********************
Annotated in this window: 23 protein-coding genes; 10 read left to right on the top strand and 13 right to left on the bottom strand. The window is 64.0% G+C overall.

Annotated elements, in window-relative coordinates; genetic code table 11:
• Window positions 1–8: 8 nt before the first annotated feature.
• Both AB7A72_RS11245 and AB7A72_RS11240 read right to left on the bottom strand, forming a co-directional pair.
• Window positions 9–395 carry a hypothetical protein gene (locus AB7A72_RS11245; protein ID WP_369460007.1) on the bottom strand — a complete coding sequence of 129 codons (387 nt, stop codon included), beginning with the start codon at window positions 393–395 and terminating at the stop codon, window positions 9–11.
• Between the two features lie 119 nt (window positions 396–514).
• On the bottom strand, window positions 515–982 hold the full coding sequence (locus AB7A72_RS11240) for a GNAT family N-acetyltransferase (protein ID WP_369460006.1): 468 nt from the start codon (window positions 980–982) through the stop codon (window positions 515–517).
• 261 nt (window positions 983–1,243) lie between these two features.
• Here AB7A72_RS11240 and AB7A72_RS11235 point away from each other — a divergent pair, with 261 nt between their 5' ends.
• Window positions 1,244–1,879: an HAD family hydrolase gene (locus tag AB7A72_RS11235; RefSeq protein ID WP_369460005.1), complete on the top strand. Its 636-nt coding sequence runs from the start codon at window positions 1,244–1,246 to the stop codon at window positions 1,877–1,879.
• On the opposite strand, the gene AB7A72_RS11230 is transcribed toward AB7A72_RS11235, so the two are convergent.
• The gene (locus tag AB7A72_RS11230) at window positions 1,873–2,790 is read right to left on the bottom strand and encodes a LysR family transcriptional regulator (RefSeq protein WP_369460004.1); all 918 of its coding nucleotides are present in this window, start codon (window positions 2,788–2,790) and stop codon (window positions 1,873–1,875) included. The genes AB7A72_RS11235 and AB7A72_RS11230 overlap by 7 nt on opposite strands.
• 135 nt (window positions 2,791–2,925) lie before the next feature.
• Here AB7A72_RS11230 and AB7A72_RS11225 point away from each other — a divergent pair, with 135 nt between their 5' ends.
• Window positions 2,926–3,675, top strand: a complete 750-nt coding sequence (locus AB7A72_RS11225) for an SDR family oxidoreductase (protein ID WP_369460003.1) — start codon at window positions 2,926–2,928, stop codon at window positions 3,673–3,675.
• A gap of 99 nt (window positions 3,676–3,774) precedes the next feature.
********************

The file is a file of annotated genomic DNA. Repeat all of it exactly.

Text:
Annotated in this window: 23 protein-coding genes; 10 read left to right on the top strand and 13 right to left on the bottom strand. The window is 64.0% G+C overall.

Annotated elements, in window-relative coordinates; genetic code table 11:
• Window positions 1–8: 8 nt before the first annotated feature.
• Both AB7A72_RS11245 and AB7A72_RS11240 read right to left on the bottom strand, forming a co-directional pair.
• Window positions 9–395 carry a hypothetical protein gene (locus AB7A72_RS11245; protein ID WP_369460007.1) on the bottom strand — a complete coding sequence of 129 codons (387 nt, stop codon included), beginning with the start codon at window positions 393–395 and terminating at the stop codon, window positions 9–11.
• Between the two features lie 119 nt (window positions 396–514).
• On the bottom strand, window positions 515–982 hold the full coding sequence (locus AB7A72_RS11240) for a GNAT family N-acetyltransferase (protein ID WP_369460006.1): 468 nt from the start codon (window positions 980–982) through the stop codon (window positions 515–517).
• 261 nt (window positions 983–1,243) lie between these two features.
• Here AB7A72_RS11240 and AB7A72_RS11235 point away from each other — a divergent pair, with 261 nt between their 5' ends.
• Window positions 1,244–1,879: an HAD family hydrolase gene (locus tag AB7A72_RS11235; RefSeq protein ID WP_369460005.1), complete on the top strand. Its 636-nt coding sequence runs from the start codon at window positions 1,244–1,246 to the stop codon at window positions 1,877–1,879.
• On the opposite strand, the gene AB7A72_RS11230 is transcribed toward AB7A72_RS11235, so the two are convergent.
• The gene (locus tag AB7A72_RS11230) at window positions 1,873–2,790 is read right to left on the bottom strand and encodes a LysR family transcriptional regulator (RefSeq protein WP_369460004.1); all 918 of its coding nucleotides are present in this window, start codon (window positions 2,788–2,790) and stop codon (window positions 1,873–1,875) included. The genes AB7A72_RS11235 and AB7A72_RS11230 overlap by 7 nt on opposite strands.
• 135 nt (window positions 2,791–2,925) lie before the next feature.
• Here AB7A72_RS11230 and AB7A72_RS11225 point away from each other — a divergent pair, with 135 nt between their 5' ends.
• Window positions 2,926–3,675, top strand: a complete 750-nt coding sequence (locus AB7A72_RS11225) for an SDR family oxidoreductase (protein ID WP_369460003.1) — start codon at window positions 2,926–2,928, stop codon at window positions 3,673–3,675.
• A gap of 99 nt (window positions 3,676–3,774) precedes the next feature.